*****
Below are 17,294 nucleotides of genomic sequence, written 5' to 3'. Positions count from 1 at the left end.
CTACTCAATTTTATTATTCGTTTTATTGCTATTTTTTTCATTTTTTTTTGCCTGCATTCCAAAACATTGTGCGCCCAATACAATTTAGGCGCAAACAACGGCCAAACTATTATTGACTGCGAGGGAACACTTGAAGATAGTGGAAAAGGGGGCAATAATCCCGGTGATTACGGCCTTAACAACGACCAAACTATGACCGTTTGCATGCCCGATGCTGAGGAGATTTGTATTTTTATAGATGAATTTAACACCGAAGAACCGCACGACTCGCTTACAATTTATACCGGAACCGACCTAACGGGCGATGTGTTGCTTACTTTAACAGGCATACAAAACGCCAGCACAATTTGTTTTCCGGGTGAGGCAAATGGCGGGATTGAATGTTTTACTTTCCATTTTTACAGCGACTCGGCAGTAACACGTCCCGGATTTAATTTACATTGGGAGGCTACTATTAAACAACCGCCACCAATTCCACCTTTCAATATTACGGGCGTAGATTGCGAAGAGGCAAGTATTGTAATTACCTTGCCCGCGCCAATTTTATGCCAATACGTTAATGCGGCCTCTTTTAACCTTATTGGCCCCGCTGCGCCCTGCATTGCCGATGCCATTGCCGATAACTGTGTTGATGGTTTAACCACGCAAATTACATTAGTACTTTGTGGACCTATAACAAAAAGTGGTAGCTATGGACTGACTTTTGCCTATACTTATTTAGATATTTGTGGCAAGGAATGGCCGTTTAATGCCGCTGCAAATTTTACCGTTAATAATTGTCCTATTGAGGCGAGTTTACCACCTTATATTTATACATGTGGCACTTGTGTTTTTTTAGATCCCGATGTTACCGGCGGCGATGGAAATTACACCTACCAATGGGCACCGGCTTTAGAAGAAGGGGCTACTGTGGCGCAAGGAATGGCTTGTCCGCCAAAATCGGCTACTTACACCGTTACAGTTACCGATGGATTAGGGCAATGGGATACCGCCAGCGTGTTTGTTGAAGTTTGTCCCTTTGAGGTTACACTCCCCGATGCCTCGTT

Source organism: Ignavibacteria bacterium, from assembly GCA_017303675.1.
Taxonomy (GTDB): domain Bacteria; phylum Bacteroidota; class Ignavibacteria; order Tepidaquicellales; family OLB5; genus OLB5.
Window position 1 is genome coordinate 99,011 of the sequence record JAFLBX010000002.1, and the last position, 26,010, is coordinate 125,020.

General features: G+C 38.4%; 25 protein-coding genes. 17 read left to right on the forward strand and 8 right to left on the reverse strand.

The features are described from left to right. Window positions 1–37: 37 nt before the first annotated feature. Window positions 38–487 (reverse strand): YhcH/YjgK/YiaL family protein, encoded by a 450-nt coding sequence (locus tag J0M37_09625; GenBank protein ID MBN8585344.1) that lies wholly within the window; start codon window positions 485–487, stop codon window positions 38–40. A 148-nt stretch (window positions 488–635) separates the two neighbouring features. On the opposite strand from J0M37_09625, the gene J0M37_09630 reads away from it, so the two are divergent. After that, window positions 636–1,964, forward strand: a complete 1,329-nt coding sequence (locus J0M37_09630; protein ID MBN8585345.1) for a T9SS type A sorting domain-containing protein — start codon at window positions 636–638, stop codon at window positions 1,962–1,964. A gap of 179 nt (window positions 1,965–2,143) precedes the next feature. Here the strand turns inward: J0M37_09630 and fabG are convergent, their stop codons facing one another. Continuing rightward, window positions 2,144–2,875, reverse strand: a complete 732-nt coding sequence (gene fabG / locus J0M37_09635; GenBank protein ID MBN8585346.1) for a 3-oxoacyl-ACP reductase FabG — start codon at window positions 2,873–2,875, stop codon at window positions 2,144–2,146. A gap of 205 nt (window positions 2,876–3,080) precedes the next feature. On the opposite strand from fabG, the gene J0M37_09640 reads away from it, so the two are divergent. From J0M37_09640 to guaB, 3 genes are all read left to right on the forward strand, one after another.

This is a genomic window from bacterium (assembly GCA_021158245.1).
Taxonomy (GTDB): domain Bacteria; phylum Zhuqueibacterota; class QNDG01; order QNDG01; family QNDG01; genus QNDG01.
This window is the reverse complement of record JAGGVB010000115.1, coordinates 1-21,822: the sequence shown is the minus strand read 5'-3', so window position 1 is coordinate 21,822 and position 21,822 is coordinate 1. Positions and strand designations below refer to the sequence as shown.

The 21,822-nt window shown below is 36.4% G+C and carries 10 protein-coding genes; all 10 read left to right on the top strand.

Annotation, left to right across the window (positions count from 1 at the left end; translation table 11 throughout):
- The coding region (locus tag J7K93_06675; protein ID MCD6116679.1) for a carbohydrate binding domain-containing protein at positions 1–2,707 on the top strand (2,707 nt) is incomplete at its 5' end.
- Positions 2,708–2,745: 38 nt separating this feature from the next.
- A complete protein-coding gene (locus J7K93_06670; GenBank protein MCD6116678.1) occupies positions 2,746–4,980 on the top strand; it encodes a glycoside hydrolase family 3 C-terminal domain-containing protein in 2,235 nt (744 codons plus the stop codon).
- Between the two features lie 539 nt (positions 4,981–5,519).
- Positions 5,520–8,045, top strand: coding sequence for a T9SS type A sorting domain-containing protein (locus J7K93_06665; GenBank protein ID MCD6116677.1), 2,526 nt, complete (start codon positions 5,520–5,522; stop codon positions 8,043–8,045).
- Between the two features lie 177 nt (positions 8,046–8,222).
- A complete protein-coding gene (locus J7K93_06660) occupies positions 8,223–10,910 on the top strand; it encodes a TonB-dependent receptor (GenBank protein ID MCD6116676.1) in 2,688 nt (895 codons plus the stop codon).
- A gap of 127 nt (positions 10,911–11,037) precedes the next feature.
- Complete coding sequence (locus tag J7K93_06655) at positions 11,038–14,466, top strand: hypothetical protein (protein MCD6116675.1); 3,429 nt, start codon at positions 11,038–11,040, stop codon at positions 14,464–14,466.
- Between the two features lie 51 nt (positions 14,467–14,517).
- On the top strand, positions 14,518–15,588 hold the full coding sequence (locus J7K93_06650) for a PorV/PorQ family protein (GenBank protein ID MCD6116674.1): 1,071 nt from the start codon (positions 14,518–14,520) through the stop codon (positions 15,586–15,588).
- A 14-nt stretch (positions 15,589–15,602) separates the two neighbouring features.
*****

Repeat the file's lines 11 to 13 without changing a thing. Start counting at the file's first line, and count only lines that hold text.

The 21,822-nt window shown below is 36.4% G+C and carries 10 protein-coding genes; all 10 read left to right on the top strand.

Annotation, left to right across the window (positions count from 1 at the left end; translation table 11 throughout):
- The coding region (locus tag J7K93_06675; protein ID MCD6116679.1) for a carbohydrate binding domain-containing protein at positions 1–2,707 on the top strand (2,707 nt) is incomplete at its 5' end.